Weston, Broward’s western-most suburb, is a clash of cultures that turns out beautifully
By Eric Barton
You have to understand something about the gas station at the east entrance to Weston. It’s called Panna Cafe Express, and you might mistake it for just another suburban gas station.
But it’s not. It’s more, so much more.
First off, there’s just the enormity of it. It’s a block long, with a Spanish tile roof and green awnings. The car wash is at one end. Nine-thousand cars a month get washed there.
Then there’s the bakery. The specialty is the cachito – it looks like a closed-up sub of sweet bread stuffed with ham. The way it melts on your tongue, gooey and soft, is magic.
It’s always busy. In the mornings at Panna, the seats are full of people stopping off on their way to work, some with uniform shirts but mostly they wear dresses and dress shirts with ties. In the afternoons, school buses stop out front. A dozen, maybe more, kids order cachitos and tequenos, cheese sticks baked with a pretzel-like dough around them. Moms who show up talk through open windows of their SUVs in a mix of Spanish and English, sometimes in the same sentence. They rush off to soccer practice, more than likely, because that’s what the kids do in Weston.
If you stay at Panna long enough, here at the entrance to South Florida’s farthest west suburb, you’ll begin to understand this town. Its little stories that add up to the big one. It’s Weston, right here in one block behind the gas pumps.
Weston is, perhaps, America’s most spanglish town. It’s an idyllic planned community split nearly perfectly between Hispanics and everyone else. It’s where everything works just the way it should.
This heterogeneity is all new. When Weston was built in 1985 by Arvida and Disney, it was, with few exceptions, as homogeneous as a piece of Wonderbread. Back then, Arvida dredged the wetlands to make roads that meandered left and right on the way to who knew where.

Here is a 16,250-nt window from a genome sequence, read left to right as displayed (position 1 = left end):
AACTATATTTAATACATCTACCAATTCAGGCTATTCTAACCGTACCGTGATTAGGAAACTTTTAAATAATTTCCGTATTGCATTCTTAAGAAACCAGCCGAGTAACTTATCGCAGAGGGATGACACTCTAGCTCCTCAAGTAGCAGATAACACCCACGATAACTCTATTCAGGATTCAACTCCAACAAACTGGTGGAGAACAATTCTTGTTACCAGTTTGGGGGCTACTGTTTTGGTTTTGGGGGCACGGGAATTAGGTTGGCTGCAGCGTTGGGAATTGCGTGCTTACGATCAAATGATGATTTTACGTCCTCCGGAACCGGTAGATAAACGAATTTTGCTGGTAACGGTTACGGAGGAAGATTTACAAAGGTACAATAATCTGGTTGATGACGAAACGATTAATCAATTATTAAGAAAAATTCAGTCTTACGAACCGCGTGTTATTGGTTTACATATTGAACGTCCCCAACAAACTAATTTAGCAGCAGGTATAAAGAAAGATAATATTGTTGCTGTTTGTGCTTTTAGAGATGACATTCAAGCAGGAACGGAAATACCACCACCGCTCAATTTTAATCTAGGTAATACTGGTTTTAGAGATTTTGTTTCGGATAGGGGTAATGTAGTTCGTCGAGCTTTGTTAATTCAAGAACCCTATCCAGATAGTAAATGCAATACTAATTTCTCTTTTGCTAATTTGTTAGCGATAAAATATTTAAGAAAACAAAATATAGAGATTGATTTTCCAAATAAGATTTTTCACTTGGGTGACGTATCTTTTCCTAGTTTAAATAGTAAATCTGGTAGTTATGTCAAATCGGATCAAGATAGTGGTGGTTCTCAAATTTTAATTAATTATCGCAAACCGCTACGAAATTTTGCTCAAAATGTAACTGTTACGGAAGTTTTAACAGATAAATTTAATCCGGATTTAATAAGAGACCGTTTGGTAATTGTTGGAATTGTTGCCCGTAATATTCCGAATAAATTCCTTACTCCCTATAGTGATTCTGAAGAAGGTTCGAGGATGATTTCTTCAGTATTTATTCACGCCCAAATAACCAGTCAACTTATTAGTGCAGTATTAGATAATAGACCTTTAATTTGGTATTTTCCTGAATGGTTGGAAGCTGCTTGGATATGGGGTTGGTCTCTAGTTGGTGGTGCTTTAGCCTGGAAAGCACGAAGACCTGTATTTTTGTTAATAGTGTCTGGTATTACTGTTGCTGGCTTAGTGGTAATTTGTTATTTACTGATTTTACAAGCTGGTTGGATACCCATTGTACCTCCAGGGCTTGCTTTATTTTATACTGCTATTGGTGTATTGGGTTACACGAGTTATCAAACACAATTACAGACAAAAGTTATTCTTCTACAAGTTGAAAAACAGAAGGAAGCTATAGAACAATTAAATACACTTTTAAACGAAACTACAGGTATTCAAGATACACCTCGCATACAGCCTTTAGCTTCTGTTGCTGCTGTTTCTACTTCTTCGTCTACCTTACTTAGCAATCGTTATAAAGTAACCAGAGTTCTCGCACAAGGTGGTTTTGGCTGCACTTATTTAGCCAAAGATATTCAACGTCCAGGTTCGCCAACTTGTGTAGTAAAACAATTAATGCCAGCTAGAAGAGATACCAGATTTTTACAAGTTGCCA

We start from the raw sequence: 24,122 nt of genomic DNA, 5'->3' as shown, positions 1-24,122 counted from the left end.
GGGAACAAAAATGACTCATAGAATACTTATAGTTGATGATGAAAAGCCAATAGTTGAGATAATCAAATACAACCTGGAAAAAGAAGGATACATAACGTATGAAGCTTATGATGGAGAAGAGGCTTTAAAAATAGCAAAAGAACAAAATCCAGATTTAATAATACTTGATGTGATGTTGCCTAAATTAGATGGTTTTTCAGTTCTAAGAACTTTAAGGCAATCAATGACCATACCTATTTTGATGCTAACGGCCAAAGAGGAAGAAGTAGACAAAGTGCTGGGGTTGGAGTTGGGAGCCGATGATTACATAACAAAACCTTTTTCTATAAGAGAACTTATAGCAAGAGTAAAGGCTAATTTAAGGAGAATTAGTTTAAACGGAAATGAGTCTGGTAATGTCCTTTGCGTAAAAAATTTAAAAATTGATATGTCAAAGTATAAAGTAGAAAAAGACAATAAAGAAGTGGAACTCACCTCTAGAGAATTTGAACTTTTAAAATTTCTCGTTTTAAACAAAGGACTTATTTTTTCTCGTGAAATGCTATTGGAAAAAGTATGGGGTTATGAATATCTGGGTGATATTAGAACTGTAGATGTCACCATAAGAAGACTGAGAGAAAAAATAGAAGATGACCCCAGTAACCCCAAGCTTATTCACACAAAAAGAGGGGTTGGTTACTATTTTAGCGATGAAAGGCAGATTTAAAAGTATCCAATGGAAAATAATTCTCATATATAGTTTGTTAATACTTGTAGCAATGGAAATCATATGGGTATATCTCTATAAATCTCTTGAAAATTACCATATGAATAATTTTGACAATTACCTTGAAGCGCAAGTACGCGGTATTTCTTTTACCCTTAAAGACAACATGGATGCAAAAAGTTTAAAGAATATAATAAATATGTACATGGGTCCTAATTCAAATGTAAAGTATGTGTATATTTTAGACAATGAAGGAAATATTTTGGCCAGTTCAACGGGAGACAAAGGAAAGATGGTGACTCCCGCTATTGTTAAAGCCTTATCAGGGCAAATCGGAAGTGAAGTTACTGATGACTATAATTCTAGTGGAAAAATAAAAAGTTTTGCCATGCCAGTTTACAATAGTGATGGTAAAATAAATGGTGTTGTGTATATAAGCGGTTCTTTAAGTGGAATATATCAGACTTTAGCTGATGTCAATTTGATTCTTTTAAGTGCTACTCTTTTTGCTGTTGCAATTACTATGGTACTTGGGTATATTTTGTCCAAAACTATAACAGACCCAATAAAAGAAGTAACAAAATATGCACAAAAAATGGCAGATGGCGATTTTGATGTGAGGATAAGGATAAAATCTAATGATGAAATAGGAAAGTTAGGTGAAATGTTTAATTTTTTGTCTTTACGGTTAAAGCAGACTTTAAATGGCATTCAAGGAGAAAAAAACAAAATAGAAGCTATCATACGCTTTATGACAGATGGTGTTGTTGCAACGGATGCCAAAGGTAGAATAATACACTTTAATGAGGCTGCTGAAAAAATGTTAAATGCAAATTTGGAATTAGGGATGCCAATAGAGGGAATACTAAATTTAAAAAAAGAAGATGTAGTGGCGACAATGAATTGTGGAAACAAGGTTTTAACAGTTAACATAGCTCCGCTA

Twenty years ago, when Ed and Tracey Dikes moved in, the town numbered little more than 9,000 people. Now it’s approaching 70,000. “I remember driving down I-75 and I was the only car,” Ed recalls. “You’d give directions by saying, ‘Turn when you see cows.’”
The city’s demographics – or, maybe more accurately, demographic – changed after Hurricane Andrew in 1992. Hispanic families fled wrecked southern Miami-Dade and found Weston. Nobody knows why, exactly, but they just started coming. Then Venezuela elected Hugo Chavez president in 1999, and exiles headed to Weston. Colombians joined them. Again, nobody knows why.
In 2001, the Dikes opened Weston Jewelers in the new Weston Town Center, a planned downtown. The Starbucks there became the town’s unofficial meeting place. And something funny happened. Unlike South Florida towns where everyone hangs out in their own circles, everybody just started going to the same places together here.
“Now they call it Westonzuela,” Tracey says.
“It’s because,” Ed explains, “we are this magnificent melting pot.”
Ed goes a few days a week to Panna. He’s met all kinds of customers there. Thing is, businesses do well in Weston. It helps that everybody is affluent. The median household income here – about $94,000 – is nearly twice what it is in Broward overall. That’s true for the median value of homes too, which is heading towards 400 grand.
Homes here have always had a high value among people with kids. Weston schools get “A” rankings every year, for 10 years now. Then there are the parks – ball fields everywhere and entertainment like the free movies that show on Saturday nights. There’s also this: Seemingly every road in Weston is landscaped with oak trees and crayon-green grass. Everywhere.
“Life in Weston is good these days,” says Mayor Daniel Stermer. He points to the bike lanes, all 51 miles of them. The League of American Bicyclists gave Weston a Bicycle Friendly Communities award last year. You don’t see people using the bike lanes to get to work, Stermer explains, because Weston is largely a commuter town. But on weekends, there are pelotons of people. “You can go through the entire city and do circuits in the bike lanes,” Stermer says.